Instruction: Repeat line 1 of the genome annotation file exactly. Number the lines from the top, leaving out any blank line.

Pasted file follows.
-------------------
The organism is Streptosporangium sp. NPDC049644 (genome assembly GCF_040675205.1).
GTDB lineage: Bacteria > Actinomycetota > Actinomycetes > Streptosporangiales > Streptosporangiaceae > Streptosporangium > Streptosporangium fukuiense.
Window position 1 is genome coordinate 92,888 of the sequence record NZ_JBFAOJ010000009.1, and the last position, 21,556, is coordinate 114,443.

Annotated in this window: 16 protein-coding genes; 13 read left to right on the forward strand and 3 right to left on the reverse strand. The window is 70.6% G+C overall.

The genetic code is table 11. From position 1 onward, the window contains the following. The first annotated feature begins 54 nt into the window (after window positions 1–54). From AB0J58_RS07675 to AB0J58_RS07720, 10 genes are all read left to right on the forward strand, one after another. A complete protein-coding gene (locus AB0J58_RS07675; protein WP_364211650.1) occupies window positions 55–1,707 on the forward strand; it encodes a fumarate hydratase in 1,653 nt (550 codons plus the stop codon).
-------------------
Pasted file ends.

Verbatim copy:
The organism is Streptosporangium sp. NPDC049644 (genome assembly GCF_040675205.1).